The warm, wet weather has not been what most deer hunters want to see, but so far the
Last weekend's youth hunt saw some good action, with a rare period of cooler weather allowing deer to move around a bit. The cold front that should bring some temperatures in the 30s and 40s this weekend should allow more movement as well.
But even with the rainy, muggy weather of recent weeks, those getting out for early bow seasons have arrowed some decent bucks. A few well-trained teens also had luck during last weekend's youth firearm hunt.
Paul Bouchard, who operates West End Deer Processing in Eagle Bridge, said many hunters haven't bothered to go out because of the weather. But those who have gone out have had some success.
"We've gotten 25 deer in already," he said Friday morning. "We've had a nice seven-pointer, and a six-pointer."
Mike West, whose family runs The Crossroads Country Store & Sport Shop in Chester, said it has been "kind of a slow start" in northern Warren County because of the weather, but an 18-pointer in Thurman was taken and a number of other smaller bucks were reported.
He said gun and gear sales have been strong as people gear up for upcoming muzzleloader and rifle seasons.
(On another note, if you want to see an intense video, go to the Crossroads' Facebook page and watch the encounter a couple of local bowhunters had with a mama bear and her cubs over the weekend.)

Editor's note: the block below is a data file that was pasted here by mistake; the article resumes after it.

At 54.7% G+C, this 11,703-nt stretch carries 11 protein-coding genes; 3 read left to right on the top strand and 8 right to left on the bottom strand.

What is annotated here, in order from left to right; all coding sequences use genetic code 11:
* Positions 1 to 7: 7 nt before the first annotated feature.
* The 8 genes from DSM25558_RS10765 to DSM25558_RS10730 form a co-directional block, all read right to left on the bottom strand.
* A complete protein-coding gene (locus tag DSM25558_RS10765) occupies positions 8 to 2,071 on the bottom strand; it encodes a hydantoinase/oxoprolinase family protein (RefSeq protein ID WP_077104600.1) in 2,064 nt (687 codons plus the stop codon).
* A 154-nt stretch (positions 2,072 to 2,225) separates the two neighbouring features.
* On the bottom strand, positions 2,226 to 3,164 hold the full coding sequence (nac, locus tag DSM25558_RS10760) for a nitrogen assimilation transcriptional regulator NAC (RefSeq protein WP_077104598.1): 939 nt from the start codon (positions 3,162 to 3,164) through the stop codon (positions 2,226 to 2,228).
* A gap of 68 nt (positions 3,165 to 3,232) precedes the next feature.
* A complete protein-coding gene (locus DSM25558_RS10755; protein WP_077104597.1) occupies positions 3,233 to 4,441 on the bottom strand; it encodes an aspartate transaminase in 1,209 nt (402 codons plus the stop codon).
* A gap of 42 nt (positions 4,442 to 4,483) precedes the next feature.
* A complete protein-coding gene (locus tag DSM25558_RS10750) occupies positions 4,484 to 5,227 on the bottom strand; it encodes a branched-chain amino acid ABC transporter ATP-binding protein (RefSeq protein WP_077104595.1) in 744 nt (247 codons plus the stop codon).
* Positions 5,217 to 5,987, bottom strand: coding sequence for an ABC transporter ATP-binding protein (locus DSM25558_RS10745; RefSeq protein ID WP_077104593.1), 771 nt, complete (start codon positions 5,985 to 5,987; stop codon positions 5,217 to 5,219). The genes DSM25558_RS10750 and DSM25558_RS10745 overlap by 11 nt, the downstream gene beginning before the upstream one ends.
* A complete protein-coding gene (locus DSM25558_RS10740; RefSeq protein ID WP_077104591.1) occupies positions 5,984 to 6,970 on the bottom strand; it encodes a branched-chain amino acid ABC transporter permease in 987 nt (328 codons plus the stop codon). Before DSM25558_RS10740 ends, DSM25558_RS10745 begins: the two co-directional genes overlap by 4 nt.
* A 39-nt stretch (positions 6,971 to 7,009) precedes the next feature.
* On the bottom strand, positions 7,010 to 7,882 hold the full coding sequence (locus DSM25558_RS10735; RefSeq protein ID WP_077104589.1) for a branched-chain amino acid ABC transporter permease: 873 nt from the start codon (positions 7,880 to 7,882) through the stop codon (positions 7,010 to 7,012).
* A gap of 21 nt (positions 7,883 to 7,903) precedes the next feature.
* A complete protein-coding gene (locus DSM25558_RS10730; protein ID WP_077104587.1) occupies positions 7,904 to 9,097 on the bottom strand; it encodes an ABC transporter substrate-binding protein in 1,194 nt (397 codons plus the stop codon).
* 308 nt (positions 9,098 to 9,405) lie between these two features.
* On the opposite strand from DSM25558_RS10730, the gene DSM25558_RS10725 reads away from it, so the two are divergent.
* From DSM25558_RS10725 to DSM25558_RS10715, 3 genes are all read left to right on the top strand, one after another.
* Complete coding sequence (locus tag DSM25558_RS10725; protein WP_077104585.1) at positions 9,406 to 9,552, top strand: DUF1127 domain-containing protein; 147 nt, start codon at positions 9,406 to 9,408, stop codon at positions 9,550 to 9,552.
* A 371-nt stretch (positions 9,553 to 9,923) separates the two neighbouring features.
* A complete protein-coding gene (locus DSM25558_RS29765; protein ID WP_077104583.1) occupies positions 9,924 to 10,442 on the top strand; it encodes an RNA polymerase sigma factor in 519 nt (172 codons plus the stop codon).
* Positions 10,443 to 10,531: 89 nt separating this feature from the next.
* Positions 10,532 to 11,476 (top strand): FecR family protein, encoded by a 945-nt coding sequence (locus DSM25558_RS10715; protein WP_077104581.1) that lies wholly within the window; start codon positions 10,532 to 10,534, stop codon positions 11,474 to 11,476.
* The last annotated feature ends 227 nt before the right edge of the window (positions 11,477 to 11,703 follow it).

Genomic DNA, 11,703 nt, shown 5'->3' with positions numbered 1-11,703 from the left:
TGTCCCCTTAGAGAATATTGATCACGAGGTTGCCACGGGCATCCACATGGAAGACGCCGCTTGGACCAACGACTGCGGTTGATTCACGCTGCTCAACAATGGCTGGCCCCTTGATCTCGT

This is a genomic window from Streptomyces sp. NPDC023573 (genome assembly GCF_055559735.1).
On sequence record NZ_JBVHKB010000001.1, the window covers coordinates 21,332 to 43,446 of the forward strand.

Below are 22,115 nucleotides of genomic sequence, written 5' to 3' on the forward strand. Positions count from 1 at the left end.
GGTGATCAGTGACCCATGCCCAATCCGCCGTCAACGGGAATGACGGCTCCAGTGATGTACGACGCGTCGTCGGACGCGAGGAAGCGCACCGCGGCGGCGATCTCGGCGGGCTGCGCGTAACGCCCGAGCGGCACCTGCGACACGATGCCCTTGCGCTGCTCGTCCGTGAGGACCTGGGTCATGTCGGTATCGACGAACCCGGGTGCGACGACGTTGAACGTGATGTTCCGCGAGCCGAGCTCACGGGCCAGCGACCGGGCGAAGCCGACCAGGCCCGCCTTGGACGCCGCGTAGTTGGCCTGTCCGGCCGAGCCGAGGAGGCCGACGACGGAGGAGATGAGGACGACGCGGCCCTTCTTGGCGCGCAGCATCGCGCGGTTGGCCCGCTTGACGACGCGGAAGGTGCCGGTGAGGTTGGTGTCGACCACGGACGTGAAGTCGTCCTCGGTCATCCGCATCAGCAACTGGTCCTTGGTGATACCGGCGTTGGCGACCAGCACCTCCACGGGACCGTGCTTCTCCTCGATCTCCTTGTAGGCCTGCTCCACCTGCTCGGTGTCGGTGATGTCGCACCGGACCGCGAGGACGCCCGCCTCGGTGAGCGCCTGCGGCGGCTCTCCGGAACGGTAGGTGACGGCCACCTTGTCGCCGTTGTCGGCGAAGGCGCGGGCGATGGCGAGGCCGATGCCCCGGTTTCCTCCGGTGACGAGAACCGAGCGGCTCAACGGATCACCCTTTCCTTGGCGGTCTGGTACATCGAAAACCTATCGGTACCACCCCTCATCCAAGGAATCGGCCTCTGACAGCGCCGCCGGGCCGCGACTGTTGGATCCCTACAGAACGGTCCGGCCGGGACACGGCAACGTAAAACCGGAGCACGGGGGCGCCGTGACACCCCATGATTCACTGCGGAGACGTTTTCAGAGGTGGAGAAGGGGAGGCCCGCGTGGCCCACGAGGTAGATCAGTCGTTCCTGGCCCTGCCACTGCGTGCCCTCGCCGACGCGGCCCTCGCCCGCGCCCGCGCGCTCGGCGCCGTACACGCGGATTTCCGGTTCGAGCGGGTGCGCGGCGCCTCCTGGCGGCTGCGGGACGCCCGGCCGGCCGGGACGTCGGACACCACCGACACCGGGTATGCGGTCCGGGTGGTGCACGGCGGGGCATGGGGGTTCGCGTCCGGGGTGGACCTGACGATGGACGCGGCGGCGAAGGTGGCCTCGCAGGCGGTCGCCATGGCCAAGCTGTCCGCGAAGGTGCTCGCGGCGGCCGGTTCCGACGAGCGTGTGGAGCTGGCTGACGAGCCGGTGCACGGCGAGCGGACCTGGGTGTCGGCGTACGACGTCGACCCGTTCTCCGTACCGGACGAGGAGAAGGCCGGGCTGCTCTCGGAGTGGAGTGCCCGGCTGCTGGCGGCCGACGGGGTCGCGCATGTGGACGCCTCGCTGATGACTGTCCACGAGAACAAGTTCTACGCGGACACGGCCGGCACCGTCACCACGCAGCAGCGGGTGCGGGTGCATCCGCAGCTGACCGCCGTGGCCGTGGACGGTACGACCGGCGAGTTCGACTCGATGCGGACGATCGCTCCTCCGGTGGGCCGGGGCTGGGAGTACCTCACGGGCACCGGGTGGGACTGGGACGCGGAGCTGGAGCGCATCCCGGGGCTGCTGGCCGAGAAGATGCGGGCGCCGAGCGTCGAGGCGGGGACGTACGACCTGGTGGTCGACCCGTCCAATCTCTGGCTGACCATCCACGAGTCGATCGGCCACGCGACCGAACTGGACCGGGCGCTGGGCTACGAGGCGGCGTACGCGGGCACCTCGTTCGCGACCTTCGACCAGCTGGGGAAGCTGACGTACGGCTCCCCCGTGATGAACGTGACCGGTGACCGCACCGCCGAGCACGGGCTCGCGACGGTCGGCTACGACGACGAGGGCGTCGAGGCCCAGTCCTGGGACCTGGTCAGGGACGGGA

The weather pattern seems to be changing for the next 10 days or so, with below average temperatures likely into next weekend, when Northern Zone rifle season starts. With natural food lacking for wildlife in many parts of the region this year, deer and bears are having to move to find food, so it is shaping up to be a decent fall as wildlife will have to move around to eat.
Biologists in neighboring Vermont reported that several important fall foods for wildlife are less abundant this year.
“Fish & Wildlife staff routinely survey mast stands around the state in late September and early October, and this year they are finding that beechnut counts are very low, following 2017 when the numbers were the highest recorded since 1998,” said state Wildlife Biologist Forrest Hammond. “They also found little sign of deer, turkey and bear feeding in the beech stands.”
Hammond said acorn production is more variable but that in most oak stands the number of acorns is fair at best. He added that apples are also less abundant than last year, especially on wild trees. He also noted that wild turkeys and deer are concentrating their feeding more in fields this year.
-- Don Lehman